Top 10 Holistic Coaching Tips

Coaching is becoming more and more popular with shows like The Voice, Reality TV shows and with sports performances. Whatever your goal -- to perform better, improve your health or relationships or spiritually advance -- coaching can make a big difference.


Here are ten of our top holistic coaching tips:

1. Build rapport

Start by relating to the other person with small talk and easy-to-answer-questions.

"How's your day going?" "How's the weather there?" "Hope your family is doing well."

Show your genuine interest in the other person. The idea is create comfort and ease in relating, which builds trust to talk about deeper matters.

Note: if a casual rapport-building question triggers an emotionally charged response, just acknowledge that and go back to safer waters, with the option of returning to the matter later.

2. Recognize and own your emotions

Most of us are usually unaware of our feelings and the energies they create. These feelings still affect us internally and are projected to others. So a good starting question when examining an important area is, "How am I feeling about that now?"

Note: feelings are different from thoughts. So the answer to the question about "how am I feeling" should include words like sad, happy, frustrated, excited, etc.

Saying "He should have done it better," is not a feeling, but a thought (in this case not even about oneself).

To move forward it's essential to own your feelings... Remember you can only take charge of yourself, not another person. The common fallacy is if only the other person's behavior changed, then I would feel all right.

Actually, the best way to influence another is by taking charge of your own feelings and behavior, instead of futilely trying to control another person.

3. Ask permission

Before going into something more private, even if the coaching session is about this issue, ask the person if it's okay to talk about the area in question.

Asking permission shows respect for the person. It also allows space to what may be exposing a sensitive area.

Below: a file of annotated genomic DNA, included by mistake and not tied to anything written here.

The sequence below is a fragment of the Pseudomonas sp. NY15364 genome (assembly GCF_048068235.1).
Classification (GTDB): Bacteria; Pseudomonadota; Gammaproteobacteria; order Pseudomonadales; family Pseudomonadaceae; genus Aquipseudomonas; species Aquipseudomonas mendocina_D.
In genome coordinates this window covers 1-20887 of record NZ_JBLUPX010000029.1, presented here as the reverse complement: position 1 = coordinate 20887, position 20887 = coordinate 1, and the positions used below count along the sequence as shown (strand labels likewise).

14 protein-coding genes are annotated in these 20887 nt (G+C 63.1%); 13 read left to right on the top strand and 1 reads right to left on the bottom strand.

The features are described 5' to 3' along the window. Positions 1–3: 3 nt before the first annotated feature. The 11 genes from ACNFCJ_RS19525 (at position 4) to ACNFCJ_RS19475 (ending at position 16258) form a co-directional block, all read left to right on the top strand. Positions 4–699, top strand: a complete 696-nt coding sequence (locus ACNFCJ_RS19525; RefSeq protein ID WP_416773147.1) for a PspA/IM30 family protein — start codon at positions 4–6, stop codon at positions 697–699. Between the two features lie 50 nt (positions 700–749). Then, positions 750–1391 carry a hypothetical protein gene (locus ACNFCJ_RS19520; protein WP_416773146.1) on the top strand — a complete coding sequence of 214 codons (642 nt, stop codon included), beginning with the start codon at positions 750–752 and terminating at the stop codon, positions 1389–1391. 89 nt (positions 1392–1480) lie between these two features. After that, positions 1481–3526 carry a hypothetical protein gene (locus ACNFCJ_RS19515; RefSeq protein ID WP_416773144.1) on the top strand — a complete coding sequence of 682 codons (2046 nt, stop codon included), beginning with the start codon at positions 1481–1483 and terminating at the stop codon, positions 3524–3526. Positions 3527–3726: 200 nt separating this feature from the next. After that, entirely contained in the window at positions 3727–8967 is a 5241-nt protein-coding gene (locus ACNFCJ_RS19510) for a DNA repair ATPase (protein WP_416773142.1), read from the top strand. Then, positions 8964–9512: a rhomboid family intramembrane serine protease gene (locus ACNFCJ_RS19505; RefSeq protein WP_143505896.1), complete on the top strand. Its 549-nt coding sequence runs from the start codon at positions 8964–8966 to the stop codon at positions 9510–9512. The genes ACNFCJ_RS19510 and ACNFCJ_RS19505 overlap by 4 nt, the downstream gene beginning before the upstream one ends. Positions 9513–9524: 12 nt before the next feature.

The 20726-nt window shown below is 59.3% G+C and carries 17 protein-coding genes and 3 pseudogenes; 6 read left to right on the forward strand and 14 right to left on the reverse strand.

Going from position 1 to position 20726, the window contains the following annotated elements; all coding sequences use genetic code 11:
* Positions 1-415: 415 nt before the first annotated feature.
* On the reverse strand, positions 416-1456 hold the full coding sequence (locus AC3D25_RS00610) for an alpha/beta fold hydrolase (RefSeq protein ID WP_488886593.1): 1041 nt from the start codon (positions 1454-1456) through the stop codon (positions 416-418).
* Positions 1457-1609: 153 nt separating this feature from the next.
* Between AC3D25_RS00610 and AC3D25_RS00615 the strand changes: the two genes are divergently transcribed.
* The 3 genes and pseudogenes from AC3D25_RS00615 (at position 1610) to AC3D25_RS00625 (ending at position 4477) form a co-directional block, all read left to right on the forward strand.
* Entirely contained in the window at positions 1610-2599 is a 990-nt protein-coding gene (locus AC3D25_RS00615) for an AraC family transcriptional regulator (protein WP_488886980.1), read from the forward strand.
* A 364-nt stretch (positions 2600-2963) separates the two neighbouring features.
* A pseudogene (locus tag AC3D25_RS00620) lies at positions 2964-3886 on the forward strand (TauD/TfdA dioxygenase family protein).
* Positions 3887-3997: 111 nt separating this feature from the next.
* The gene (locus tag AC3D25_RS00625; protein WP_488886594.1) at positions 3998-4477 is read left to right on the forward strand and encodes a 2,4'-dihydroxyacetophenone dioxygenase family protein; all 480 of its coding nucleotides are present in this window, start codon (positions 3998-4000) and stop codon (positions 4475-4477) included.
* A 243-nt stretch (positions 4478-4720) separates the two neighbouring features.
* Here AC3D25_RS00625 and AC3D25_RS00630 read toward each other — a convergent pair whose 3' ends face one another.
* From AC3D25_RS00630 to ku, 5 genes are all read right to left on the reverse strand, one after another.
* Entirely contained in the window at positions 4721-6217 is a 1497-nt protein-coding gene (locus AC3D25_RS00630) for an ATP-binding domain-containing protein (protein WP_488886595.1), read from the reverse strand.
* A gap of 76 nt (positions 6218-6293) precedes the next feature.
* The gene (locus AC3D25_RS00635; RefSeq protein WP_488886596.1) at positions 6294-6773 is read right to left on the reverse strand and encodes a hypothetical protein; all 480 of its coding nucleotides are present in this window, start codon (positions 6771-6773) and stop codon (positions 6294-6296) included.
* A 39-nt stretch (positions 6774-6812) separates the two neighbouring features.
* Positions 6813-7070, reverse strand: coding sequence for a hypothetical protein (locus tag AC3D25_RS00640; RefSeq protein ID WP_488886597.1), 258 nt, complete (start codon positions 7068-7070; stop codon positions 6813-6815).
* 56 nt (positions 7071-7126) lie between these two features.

4. Find out the person's Dream

It all starts with a dream, of a better life, a grander future, making a difference. Coaching questions addressing this key area could include ...

* "If you could do anything, something that would make a difference, what would that be?"

* "If you could make the world a better place, what would that be like?"

* "What skills or talents would you like to use or develop?"

Start to connect with a bigger picture, a larger version of yourself. Your desired future can be the evolutionary catalyst. Your dream can help you embrace the living workshop that is your life.

Note: allow for the unexpected -- things to come out of the blue for your dream to materialize. A chance encounter, an unexpected resource, or a different opportunity than you envisioned could be the golden ticket.

5. Take achievable steps

So what's the next step for crafting the better life? If meditating is part of this new lifestyle birthing your dream, when and how often? Be specific.

It's good to help yourself or the person you are coaching to allow time for new activities. Help prioritize for the new habits and routines. The idea is to fit your current life into the big picture of where your dream is taking you.

Also set manageable goals. Maybe you want to meditate for a half hour each morning and evening. But realistically you won't, and it will defeat your will.

Maybe once a day for five minutes is a better start. Or your dream is big, maybe greater than a lifetime to realize. The goals and components are discrete steps for moving forward.